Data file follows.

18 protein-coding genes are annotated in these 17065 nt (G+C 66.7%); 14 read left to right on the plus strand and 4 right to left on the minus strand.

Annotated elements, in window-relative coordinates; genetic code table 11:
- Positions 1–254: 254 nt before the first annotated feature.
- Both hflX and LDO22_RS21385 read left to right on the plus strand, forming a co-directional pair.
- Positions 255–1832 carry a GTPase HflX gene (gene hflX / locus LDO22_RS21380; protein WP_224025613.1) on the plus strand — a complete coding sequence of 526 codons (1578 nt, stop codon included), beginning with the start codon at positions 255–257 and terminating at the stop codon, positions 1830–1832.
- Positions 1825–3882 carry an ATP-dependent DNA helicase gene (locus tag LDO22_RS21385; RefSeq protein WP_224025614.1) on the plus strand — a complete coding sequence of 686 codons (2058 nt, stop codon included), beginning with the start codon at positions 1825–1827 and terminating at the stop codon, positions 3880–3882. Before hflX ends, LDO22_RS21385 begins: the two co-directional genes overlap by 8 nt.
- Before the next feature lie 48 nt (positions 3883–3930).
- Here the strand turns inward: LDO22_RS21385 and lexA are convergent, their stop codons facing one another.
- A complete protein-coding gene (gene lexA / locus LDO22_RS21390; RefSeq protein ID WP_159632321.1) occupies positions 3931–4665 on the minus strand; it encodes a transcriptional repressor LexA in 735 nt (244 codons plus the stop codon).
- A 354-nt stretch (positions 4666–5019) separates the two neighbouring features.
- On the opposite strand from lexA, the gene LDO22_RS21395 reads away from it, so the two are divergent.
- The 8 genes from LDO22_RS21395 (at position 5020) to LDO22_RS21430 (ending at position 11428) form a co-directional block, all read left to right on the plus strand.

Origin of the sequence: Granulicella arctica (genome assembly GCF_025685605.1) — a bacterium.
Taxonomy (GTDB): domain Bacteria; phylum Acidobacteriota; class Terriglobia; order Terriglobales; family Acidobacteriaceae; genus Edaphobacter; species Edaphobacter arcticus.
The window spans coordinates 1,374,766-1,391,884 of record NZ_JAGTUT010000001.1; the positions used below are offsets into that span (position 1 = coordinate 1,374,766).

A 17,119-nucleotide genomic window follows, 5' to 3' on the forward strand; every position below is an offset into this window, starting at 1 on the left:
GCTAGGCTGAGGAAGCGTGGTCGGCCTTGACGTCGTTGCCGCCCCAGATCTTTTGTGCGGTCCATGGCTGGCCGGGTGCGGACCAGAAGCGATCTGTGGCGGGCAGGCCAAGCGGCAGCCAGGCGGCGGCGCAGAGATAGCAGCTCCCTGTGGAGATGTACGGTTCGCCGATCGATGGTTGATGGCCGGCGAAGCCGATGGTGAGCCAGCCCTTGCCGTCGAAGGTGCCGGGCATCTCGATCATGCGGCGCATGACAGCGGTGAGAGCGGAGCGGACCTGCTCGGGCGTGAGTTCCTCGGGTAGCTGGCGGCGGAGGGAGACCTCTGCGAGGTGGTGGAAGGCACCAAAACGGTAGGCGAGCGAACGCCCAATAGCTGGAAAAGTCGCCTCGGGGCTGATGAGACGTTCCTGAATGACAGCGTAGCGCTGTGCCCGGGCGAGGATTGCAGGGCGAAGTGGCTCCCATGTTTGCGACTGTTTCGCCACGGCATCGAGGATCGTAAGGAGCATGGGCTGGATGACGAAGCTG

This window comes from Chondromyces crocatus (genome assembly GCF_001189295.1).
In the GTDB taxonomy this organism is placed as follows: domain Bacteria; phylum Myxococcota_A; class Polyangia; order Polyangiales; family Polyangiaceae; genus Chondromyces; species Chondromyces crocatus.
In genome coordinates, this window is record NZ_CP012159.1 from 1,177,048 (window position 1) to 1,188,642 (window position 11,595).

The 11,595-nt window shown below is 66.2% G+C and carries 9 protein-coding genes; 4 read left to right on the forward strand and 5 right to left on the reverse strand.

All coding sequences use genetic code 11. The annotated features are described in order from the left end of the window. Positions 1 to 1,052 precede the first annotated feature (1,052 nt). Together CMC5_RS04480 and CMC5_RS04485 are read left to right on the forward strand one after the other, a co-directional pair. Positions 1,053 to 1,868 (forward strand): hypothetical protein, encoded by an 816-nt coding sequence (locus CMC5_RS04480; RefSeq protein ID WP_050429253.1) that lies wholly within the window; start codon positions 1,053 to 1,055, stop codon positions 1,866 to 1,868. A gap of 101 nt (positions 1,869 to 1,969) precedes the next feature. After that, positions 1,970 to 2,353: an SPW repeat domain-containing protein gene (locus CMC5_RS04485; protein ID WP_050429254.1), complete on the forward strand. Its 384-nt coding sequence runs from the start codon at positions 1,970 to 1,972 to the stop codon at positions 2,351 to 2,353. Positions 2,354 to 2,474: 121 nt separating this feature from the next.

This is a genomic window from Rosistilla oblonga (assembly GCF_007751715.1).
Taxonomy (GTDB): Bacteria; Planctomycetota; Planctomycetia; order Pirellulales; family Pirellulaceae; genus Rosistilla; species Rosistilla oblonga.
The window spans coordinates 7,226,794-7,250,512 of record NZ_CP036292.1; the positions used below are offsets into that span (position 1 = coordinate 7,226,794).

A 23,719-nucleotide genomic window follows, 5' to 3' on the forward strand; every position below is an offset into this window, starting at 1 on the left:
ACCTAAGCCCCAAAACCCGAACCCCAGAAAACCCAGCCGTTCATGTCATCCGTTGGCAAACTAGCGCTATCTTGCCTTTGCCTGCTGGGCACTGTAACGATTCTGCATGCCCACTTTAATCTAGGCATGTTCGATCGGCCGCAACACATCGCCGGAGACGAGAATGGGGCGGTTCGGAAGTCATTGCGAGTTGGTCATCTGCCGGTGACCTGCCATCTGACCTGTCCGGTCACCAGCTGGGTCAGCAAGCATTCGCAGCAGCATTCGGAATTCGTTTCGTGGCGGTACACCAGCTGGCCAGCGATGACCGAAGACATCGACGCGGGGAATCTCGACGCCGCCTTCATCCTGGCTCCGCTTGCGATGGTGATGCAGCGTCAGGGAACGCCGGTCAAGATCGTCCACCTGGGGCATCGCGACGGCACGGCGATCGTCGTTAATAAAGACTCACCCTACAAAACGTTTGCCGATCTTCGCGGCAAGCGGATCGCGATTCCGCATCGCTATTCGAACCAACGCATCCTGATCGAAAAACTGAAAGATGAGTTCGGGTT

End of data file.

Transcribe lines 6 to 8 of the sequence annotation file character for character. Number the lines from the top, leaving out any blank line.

- Positions 1825–3882 carry an ATP-dependent DNA helicase gene (locus tag LDO22_RS21385; RefSeq protein WP_224025614.1) on the plus strand — a complete coding sequence of 686 codons (2058 nt, stop codon included), beginning with the start codon at positions 1825–1827 and terminating at the stop codon, positions 3880–3882. Before hflX ends, LDO22_RS21385 begins: the two co-directional genes overlap by 8 nt.
- Before the next feature lie 48 nt (positions 3883–3930).
- Here the strand turns inward: LDO22_RS21385 and lexA are convergent, their stop codons facing one another.